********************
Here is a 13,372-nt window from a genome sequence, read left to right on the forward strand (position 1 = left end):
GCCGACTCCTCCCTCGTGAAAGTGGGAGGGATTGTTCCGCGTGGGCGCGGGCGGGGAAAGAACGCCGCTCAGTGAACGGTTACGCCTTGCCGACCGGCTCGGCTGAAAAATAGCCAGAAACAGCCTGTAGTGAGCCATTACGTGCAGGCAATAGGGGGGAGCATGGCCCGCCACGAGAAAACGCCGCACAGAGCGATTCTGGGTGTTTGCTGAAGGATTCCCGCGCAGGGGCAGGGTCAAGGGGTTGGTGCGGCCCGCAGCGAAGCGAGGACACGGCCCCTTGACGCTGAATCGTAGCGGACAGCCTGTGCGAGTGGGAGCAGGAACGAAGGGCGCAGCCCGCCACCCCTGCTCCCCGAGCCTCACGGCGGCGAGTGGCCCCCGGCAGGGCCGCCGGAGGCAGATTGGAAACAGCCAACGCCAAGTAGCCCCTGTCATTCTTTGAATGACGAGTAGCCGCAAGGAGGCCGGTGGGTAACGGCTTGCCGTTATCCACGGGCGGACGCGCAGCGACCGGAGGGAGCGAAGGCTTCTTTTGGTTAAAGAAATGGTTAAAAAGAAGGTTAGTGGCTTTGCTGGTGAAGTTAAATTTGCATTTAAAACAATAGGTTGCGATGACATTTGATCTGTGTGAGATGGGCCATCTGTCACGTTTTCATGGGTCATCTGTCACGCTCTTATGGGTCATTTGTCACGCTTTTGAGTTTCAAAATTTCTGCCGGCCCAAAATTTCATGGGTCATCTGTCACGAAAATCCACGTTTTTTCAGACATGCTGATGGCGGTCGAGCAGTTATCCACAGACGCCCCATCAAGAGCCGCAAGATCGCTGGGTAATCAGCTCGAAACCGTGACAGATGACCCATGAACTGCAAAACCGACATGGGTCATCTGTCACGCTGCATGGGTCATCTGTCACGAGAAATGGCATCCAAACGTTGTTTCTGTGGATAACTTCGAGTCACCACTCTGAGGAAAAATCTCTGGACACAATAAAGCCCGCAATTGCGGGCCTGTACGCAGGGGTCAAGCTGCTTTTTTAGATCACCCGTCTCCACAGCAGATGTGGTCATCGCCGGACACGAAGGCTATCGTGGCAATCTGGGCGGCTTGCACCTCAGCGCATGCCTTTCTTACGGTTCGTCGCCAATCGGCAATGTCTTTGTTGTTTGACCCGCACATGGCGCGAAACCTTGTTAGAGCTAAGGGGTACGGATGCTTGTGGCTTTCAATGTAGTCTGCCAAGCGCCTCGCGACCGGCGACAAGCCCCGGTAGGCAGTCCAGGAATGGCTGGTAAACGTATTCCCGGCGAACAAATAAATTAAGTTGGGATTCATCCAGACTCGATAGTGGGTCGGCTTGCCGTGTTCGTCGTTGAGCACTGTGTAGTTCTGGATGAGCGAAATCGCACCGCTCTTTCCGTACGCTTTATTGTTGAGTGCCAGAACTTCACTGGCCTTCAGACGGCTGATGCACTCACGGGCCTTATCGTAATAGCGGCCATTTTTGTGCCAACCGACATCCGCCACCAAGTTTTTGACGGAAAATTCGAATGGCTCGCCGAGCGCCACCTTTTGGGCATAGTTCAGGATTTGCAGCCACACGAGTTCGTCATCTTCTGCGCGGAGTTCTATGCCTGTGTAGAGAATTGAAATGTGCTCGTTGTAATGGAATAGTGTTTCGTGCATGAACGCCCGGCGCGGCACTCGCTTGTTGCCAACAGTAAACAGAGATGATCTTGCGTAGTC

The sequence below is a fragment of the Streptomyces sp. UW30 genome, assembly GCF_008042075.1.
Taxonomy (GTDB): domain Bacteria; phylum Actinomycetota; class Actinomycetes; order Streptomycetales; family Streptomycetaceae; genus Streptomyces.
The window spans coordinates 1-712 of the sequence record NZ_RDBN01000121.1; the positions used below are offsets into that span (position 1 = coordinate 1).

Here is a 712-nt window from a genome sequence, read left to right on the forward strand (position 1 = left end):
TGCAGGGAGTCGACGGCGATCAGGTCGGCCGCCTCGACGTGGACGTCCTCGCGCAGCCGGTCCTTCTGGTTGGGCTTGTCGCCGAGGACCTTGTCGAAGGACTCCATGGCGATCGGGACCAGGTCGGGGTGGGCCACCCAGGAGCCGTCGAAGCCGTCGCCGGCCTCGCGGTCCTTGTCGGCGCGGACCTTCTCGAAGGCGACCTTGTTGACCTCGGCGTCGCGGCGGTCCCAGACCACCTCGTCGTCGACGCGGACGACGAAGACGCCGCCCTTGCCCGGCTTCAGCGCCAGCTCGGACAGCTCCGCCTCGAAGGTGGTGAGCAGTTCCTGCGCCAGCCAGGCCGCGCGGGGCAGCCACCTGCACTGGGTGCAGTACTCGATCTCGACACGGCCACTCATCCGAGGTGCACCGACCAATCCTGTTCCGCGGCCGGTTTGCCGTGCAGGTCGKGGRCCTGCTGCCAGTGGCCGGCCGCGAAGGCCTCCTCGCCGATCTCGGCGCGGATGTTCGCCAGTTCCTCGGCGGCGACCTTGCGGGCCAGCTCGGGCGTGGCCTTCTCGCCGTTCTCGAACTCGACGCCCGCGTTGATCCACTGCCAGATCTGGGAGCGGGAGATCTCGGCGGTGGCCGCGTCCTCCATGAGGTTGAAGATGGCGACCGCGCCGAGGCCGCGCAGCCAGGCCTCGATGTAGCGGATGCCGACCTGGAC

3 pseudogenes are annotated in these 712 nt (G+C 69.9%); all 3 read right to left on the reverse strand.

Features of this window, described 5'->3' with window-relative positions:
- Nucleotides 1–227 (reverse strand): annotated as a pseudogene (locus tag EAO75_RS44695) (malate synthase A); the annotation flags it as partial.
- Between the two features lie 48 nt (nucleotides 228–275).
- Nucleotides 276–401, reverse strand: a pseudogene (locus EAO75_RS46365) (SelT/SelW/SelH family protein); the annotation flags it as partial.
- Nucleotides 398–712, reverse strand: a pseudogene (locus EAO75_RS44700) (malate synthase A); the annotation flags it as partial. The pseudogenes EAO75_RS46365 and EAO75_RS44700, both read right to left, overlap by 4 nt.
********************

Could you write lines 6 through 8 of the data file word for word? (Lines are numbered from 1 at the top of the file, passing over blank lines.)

Here is a 712-nt window from a genome sequence, read left to right on the forward strand (position 1 = left end):
TGCAGGGAGTCGACGGCGATCAGGTCGGCCGCCTCGACGTGGACGTCCTCGCGCAGCCGGTCCTTCTGGTTGGGCTTGTCGCCGAGGACCTTGTCGAAGGACTCCATGGCGATCGGGACCAGGTCGGGGTGGGCCACCCAGGAGCCGTCGAAGCCGTCGCCGGCCTCGCGGTCCTTGTCGGCGCGGACCTTCTCGAAGGCGACCTTGTTGACCTCGGCGTCGCGGCGGTCCCAGACCACCTCGTCGTCGACGCGGACGACGAAGACGCCGCCCTTGCCCGGCTTCAGCGCCAGCTCGGACAGCTCCGCCTCGAAGGTGGTGAGCAGTTCCTGCGCCAGCCAGGCCGCGCGGGGCAGCCACCTGCACTGGGTGCAGTACTCGATCTCGACACGGCCACTCATCCGAGGTGCACCGACCAATCCTGTTCCGCGGCCGGTTTGCCGTGCAGGTCGKGGRCCTGCTGCCAGTGGCCGGCCGCGAAGGCCTCCTCGCCGATCTCGGCGCGGATGTTCGCCAGTTCCTCGGCGGCGACCTTGCGGGCCAGCTCGGGCGTGGCCTTCTCGCCGTTCTCGAACTCGACGCCCGCGTTGATCCACTGCCAGATCTGGGAGCGGGAGATCTCGGCGGTGGCCGCGTCCTCCATGAGGTTGAAGATGGCGACCGCGCCGAGGCCGCGCAGCCAGGCCTCGATGTAGCGGATGCCGACCTGGAC

3 pseudogenes are annotated in these 712 nt (G+C 69.9%); all 3 read right to left on the reverse strand.